OSB archive
OSB archive

Numbers, books & apps

Pete Wilton

When he came to write his latest book Oxford University's Marcus du Sautoy decided he wanted to go beyond the printed page.

For The Num8er My5teries he created an 'app' that enables iPhone users to explore the ideas and games within the book and recently wrote for The Guardian on what apps can bring to books.

I asked Marcus about creating apps and how they can help to enrich the reading experience and communicate scientific ideas:

OxSciBlog: Why did you create a gaming app for the Num8er My5teries?
Marcus du Sautoy: The Num8er My5teries is a book which tries to get the reader actively involved in playing with the mathematics. The book grew out of the Christmas Lectures that I did in 2006 for the Royal Institution and Channel Five. The aim of those lectures was to find ways to playfully engage people in doing and understanding science.

I am a great advocate that mathematics is not a spectator sport and the best way to appreciate it is to play. It's one of the reasons that I have also been creating an internet maths school called mangahigh.com which aims to use online computer games to teach the GCSE curriculum.

The publication of the book has come at a time when publishers are exploring the power of apps to supplement and enhance the reading experience. The published book of The Num8er My5teries is jam packed with experiments and games so exploring the use of apps to enhance the playful character of the book seemed an exciting prospect.

OSB: What did you learn from making it? Any advice for other writers looking to do something similar?
MdS: The app we have produced is really just a first experiment both for me as an author and for the publisher. It combines games, videos of me talking about the book and excerpts from the book itself. So it is a very multimedia experience. I think these apps have a huge potential which still hasn't really been tapped.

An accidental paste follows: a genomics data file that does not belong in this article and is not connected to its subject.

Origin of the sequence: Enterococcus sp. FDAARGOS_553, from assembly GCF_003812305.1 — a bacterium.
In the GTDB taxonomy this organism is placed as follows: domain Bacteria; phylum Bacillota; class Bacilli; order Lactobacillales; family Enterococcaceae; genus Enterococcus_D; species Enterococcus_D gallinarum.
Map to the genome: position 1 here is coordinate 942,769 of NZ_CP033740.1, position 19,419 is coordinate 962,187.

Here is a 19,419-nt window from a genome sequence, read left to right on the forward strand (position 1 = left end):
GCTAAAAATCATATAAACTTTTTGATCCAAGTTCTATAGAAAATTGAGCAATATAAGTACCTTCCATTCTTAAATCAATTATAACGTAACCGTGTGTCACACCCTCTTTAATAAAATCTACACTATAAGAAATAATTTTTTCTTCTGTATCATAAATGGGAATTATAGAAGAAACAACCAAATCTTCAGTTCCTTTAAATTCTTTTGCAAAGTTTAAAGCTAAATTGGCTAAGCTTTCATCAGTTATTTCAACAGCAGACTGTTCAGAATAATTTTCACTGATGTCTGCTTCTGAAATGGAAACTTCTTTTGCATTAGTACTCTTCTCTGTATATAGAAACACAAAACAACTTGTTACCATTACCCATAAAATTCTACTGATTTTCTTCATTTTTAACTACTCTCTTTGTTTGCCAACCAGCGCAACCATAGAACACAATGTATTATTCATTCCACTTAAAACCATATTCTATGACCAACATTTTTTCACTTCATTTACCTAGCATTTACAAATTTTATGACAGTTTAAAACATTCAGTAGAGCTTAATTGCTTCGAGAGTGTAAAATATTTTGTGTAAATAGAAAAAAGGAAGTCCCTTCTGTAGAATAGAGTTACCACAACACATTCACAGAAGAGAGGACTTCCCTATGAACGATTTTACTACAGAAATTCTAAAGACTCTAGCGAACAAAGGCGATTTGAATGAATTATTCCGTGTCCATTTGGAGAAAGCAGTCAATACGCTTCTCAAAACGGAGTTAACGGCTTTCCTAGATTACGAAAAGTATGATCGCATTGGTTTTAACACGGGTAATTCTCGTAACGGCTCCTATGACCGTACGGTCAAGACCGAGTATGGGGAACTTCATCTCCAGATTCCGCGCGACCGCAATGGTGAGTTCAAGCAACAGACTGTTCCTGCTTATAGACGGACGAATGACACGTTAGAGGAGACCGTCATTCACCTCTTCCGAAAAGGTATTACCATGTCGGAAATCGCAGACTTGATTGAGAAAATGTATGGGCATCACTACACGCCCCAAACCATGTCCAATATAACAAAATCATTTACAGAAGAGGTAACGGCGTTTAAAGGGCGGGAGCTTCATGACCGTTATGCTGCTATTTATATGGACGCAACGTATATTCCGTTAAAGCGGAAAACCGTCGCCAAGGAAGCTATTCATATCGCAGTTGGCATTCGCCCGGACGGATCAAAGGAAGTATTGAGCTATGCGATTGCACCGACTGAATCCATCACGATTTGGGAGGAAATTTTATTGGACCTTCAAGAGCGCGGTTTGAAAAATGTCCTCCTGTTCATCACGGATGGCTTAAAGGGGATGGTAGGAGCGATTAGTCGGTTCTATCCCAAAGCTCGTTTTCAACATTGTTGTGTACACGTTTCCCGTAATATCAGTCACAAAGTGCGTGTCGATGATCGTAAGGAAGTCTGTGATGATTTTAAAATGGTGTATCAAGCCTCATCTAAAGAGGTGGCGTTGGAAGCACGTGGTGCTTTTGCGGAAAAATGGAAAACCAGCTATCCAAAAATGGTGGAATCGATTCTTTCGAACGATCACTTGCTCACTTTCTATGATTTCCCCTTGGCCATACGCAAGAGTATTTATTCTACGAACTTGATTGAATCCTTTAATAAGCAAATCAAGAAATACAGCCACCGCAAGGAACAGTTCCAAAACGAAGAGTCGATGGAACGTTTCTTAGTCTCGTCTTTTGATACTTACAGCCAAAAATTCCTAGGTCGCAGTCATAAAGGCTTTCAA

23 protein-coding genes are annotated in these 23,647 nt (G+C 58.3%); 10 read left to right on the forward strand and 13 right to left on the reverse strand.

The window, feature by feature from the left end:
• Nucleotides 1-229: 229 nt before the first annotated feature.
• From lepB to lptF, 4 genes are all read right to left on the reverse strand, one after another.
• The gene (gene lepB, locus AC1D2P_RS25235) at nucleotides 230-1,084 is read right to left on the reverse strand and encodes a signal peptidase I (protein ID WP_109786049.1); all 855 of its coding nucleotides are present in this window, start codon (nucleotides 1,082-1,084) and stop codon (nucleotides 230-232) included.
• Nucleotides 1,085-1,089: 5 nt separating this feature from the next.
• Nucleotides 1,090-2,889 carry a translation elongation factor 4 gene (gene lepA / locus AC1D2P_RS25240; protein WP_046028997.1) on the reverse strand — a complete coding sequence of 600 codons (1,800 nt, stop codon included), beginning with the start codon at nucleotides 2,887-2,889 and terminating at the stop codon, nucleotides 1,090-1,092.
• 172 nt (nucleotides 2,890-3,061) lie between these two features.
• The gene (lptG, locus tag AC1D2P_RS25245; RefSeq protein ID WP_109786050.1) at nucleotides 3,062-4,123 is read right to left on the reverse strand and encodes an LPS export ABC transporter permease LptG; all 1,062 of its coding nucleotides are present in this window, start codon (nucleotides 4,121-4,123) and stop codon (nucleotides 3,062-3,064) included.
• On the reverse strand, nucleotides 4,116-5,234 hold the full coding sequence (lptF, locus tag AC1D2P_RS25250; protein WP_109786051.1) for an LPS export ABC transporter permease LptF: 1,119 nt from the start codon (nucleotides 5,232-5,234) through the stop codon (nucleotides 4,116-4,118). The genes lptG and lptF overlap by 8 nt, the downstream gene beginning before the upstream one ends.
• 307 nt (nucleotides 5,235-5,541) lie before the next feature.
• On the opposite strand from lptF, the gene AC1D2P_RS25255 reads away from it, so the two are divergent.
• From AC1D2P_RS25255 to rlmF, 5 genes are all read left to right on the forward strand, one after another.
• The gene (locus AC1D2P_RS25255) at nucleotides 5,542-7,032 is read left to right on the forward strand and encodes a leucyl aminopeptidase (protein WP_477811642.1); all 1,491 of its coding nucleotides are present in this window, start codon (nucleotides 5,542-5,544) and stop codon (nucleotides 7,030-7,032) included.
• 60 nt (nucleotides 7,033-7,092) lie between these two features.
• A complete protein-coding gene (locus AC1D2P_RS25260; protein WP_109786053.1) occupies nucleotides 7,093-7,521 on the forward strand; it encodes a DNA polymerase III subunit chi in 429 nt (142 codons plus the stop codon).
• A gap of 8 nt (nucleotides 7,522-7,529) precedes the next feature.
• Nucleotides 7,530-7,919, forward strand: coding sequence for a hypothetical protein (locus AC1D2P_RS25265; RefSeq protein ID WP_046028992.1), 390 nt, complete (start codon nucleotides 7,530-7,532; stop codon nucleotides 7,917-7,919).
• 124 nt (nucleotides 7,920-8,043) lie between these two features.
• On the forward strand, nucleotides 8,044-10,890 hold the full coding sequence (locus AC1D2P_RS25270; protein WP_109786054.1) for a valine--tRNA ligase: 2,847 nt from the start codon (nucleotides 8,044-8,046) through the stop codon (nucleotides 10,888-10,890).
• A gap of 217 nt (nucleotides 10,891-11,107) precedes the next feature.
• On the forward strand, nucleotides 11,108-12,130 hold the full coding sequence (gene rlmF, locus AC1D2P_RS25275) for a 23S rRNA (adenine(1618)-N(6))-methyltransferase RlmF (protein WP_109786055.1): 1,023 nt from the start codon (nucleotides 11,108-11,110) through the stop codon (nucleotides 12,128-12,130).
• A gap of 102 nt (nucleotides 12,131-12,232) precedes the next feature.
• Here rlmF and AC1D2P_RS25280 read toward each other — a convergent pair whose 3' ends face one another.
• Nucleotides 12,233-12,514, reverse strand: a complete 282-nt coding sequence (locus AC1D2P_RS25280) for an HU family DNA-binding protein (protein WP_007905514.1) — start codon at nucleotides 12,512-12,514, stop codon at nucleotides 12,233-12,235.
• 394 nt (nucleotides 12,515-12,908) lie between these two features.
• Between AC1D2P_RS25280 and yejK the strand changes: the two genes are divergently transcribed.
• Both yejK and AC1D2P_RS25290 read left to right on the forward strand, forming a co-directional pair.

I think it is important to recognise whether an app is really going to enhance the reading experience. It shouldn't just be a gimmick but should feel like an essential component of the experience. The book I have written stands on its own without any apps which I think is important. If resources permit I have got exciting ideas for pushing the project further.

OSB: What do you think writers can learn from videogames about communicating scientific ideas?
MdS: My experience with the internet maths school mangahigh.com is that if you get the game right you can deliver powerful scientific content together with a fun gaming experience.

I have a 14 year old who spends ages playing games online. He will repeat a level again and again until he has perfected it. Often this is what you need to do when you are learning new scientific ideas. The challenge is to get a good balance between a good gaming experience and learning objectives.

OSB: How do you think social media could help enrich the experience of reading a science book?
MdS: Tapping into the power of social media in doing mass scientific experiments I think is a really fascinating challenge. Galaxy Zoo here in Oxford has really done well in exploiting social media in doing citizen science. They have even developed an app so you can continue classifying galaxies while bored on The Tube!

Marcus du Sautoy is Oxford's Simonyi Professor for the Public Understanding of Science and a Professor of Mathematics at the Mathematical Institute.